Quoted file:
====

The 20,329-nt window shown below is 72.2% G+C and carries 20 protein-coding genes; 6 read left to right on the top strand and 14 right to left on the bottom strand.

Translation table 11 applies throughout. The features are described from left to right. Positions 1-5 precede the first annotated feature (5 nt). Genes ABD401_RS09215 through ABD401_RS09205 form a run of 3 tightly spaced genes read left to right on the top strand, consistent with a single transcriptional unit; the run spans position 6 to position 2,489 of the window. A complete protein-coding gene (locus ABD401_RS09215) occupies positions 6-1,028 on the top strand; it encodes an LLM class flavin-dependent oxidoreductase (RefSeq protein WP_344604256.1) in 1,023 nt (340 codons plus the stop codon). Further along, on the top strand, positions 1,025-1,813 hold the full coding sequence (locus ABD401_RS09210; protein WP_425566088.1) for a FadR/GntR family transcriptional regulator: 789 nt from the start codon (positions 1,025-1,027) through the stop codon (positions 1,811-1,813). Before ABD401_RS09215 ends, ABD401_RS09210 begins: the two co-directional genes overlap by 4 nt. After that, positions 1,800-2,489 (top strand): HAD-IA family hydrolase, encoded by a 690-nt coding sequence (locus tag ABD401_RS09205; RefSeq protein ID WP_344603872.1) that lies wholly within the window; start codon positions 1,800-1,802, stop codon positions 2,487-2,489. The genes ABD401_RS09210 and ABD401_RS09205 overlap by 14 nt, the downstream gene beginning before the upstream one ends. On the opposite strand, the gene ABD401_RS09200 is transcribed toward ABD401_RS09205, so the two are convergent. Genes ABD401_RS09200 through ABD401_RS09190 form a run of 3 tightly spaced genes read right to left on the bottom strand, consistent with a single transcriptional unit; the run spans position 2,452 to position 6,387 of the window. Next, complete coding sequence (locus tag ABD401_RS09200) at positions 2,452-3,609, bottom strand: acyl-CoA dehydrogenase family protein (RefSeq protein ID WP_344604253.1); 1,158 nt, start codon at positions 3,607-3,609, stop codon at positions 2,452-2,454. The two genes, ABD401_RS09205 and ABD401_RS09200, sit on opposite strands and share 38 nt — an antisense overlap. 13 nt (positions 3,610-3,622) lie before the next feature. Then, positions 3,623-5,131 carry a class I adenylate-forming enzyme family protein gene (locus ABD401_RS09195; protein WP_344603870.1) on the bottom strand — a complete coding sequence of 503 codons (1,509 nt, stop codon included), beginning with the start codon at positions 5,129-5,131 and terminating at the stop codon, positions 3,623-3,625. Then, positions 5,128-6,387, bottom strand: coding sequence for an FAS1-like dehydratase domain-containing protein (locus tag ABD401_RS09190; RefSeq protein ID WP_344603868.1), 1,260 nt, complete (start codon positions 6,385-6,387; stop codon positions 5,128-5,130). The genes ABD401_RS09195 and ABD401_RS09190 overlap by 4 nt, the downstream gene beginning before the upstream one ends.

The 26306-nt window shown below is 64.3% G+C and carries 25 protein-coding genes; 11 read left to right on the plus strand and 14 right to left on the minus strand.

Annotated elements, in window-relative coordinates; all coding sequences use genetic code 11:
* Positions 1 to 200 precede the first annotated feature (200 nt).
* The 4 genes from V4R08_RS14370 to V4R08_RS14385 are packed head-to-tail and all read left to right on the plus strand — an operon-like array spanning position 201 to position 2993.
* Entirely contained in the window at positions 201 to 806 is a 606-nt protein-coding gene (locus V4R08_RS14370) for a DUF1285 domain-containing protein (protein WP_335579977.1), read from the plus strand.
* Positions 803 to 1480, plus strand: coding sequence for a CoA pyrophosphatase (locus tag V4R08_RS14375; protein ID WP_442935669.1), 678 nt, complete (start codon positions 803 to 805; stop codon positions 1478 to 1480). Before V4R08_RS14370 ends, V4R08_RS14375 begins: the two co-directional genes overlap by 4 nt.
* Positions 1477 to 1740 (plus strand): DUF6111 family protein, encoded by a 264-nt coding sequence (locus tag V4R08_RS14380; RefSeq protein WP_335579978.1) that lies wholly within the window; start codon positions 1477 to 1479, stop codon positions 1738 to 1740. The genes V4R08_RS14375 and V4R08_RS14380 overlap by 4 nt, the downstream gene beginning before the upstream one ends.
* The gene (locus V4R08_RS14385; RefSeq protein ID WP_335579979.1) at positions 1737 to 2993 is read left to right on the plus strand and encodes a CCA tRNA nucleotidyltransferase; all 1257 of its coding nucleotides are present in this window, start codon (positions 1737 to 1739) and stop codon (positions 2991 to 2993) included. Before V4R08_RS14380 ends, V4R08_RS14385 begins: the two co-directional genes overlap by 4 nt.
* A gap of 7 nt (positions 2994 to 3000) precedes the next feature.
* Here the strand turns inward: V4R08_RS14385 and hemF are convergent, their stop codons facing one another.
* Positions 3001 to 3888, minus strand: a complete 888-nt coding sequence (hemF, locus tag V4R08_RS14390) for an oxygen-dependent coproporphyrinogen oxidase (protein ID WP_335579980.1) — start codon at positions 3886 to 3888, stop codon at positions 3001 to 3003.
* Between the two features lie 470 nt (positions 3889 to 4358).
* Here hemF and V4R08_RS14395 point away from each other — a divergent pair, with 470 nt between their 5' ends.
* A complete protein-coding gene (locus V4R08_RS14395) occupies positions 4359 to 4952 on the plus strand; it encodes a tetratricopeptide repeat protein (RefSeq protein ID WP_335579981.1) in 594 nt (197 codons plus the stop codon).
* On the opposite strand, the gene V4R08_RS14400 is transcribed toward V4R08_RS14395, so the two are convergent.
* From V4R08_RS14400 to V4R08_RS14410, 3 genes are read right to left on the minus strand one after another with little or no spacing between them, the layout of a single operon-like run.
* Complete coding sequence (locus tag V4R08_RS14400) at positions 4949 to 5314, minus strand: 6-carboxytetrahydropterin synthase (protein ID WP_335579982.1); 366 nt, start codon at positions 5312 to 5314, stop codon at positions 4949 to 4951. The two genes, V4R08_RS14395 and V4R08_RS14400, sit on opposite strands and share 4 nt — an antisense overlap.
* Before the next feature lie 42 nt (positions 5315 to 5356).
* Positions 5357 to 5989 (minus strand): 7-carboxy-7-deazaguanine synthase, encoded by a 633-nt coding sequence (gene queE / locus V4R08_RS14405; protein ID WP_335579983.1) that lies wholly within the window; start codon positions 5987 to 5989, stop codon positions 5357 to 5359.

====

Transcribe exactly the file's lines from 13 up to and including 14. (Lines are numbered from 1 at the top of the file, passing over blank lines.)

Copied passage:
* Positions 3001 to 3888, minus strand: a complete 888-nt coding sequence (hemF, locus tag V4R08_RS14390) for an oxygen-dependent coproporphyrinogen oxidase (protein ID WP_335579980.1) — start codon at positions 3886 to 3888, stop codon at positions 3001 to 3003.
* Between the two features lie 470 nt (positions 3889 to 4358).